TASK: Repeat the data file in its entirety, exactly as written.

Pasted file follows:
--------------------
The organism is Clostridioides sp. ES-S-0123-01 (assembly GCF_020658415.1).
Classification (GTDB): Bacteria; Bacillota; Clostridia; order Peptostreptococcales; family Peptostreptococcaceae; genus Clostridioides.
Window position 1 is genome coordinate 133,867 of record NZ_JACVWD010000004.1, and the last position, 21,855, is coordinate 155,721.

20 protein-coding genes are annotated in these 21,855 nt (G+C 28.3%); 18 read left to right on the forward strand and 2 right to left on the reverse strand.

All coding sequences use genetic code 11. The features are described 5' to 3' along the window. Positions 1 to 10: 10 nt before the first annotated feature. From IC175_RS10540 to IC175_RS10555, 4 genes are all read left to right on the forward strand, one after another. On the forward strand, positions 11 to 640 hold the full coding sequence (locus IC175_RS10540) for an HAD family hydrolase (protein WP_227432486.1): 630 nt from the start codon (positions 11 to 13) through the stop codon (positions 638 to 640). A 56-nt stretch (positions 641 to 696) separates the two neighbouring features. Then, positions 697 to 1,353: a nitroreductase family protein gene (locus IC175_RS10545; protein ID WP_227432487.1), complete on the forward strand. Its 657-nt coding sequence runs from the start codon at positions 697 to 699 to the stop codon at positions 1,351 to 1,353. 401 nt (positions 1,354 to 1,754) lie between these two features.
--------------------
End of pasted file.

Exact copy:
The organism is Clostridioides sp. ES-S-0123-01 (assembly GCF_020658415.1).
Classification (GTDB): Bacteria; Bacillota; Clostridia; order Peptostreptococcales; family Peptostreptococcaceae; genus Clostridioides.
Window position 1 is genome coordinate 133,867 of record NZ_JACVWD010000004.1, and the last position, 21,855, is coordinate 155,721.

20 protein-coding genes are annotated in these 21,855 nt (G+C 28.3%); 18 read left to right on the forward strand and 2 right to left on the reverse strand.

All coding sequences use genetic code 11. The features are described 5' to 3' along the window. Positions 1 to 10: 10 nt before the first annotated feature. From IC175_RS10540 to IC175_RS10555, 4 genes are all read left to right on the forward strand, one after another. On the forward strand, positions 11 to 640 hold the full coding sequence (locus IC175_RS10540) for an HAD family hydrolase (protein WP_227432486.1): 630 nt from the start codon (positions 11 to 13) through the stop codon (positions 638 to 640). A 56-nt stretch (positions 641 to 696) separates the two neighbouring features. Then, positions 697 to 1,353: a nitroreductase family protein gene (locus IC175_RS10545; protein ID WP_227432487.1), complete on the forward strand. Its 657-nt coding sequence runs from the start codon at positions 697 to 699 to the stop codon at positions 1,351 to 1,353. 401 nt (positions 1,354 to 1,754) lie between these two features.